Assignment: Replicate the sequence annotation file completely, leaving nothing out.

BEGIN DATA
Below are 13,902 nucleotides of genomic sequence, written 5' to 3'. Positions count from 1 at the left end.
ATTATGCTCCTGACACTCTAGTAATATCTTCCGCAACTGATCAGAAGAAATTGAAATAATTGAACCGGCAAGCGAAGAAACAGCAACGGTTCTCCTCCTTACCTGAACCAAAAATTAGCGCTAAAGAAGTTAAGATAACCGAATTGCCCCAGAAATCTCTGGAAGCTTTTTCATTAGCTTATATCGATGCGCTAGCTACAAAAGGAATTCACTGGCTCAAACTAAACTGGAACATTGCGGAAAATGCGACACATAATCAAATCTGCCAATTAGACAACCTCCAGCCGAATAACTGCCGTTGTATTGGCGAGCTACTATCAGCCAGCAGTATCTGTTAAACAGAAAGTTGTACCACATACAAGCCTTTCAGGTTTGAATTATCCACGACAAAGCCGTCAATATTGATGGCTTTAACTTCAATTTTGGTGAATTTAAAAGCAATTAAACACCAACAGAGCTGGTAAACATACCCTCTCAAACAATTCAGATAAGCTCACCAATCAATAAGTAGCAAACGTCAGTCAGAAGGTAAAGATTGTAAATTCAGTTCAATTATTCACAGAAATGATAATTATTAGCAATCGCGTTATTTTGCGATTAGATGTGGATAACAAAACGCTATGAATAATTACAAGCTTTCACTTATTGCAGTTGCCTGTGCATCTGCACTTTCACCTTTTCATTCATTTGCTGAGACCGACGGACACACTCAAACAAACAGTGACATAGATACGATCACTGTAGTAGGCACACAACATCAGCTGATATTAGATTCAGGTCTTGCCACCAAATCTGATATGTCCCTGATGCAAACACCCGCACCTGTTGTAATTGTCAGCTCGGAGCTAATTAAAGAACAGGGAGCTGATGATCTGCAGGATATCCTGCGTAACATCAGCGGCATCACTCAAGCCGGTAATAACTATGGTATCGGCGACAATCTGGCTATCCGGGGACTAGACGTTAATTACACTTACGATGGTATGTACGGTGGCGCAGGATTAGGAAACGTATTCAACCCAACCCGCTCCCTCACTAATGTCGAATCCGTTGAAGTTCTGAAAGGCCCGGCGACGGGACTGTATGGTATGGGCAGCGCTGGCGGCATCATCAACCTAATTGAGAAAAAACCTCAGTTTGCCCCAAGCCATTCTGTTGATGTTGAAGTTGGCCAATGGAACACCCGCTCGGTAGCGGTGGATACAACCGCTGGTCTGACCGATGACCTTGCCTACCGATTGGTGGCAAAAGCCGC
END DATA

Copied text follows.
Below are 13,902 nucleotides of genomic sequence, written 5' to 3'. Positions count from 1 at the left end.
ATTATGCTCCTGACACTCTAGTAATATCTTCCGCAACTGATCAGAAGAAATTGAAATAATTGAACCGGCAAGCGAAGAAACAGCAACGGTTCTCCTCCTTACCTGAACCAAAAATTAGCGCTAAAGAAGTTAAGATAACCGAATTGCCCCAGAAATCTCTGGAAGCTTTTTCATTAGCTTATATCGATGCGCTAGCTACAAAAGGAATTCACTGGCTCAAACTAAACTGGAACATTGCGGAAAATGCGACACATAATCAAATCTGCCAATTAGACAACCTCCAGCCGAATAACTGCCGTTGTATTGGCGAGCTACTATCAGCCAGCAGTATCTGTTAAACAGAAAGTTGTACCACATACAAGCCTTTCAGGTTTGAATTATCCACGACAAAGCCGTCAATATTGATGGCTTTAACTTCAATTTTGGTGAATTTAAAAGCAATTAAACACCAACAGAGCTGGTAAACATACCCTCTCAAACAATTCAGATAAGCTCACCAATCAATAAGTAGCAAACGTCAGTCAGAAGGTAAAGATTGTAAATTCAGTTCAATTATTCACAGAAATGATAATTATTAGCAATCGCGTTATTTTGCGATTAGATGTGGATAACAAAACGCTATGAATAATTACAAGCTTTCACTTATTGCAGTTGCCTGTGCATCTGCACTTTCACCTTTTCATTCATTTGCTGAGACCGACGGACACACTCAAACAAACAGTGACATAGATACGATCACTGTAGTAGGCACACAACATCAGCTGATATTAGATTCAGGTCTTGCCACCAAATCTGATATGTCCCTGATGCAAACACCCGCACCTGTTGTAATTGTCAGCTCGGAGCTAATTAAAGAACAGGGAGCTGATGATCTGCAGGATATCCTGCGTAACATCAGCGGCATCACTCAAGCCGGTAATAACTATGGTATCGGCGACAATCTGGCTATCCGGGGACTAGACGTTAATTACACTTACGATGGTATGTACGGTGGCGCAGGATTAGGAAACGTATTCAACCCAACCCGCTCCCTCACTAATGTCGAATCCGTTGAAGTTCTGAAAGGCCCGGCGACGGGACTGTATGGTATGGGCAGCGCTGGCGGCATCATCAACCTAATTGAGAAAAAACCTCAGTTTGCCCCAAGCCATTCTGTTGATGTTGAAGTTGGCCAATGGAACACCCGCTCGGTAGCGGTGGATACAACCGCTGGTCTGACCGATGACCTTGCCTACCGATTGGTGGCAAAAGCCGC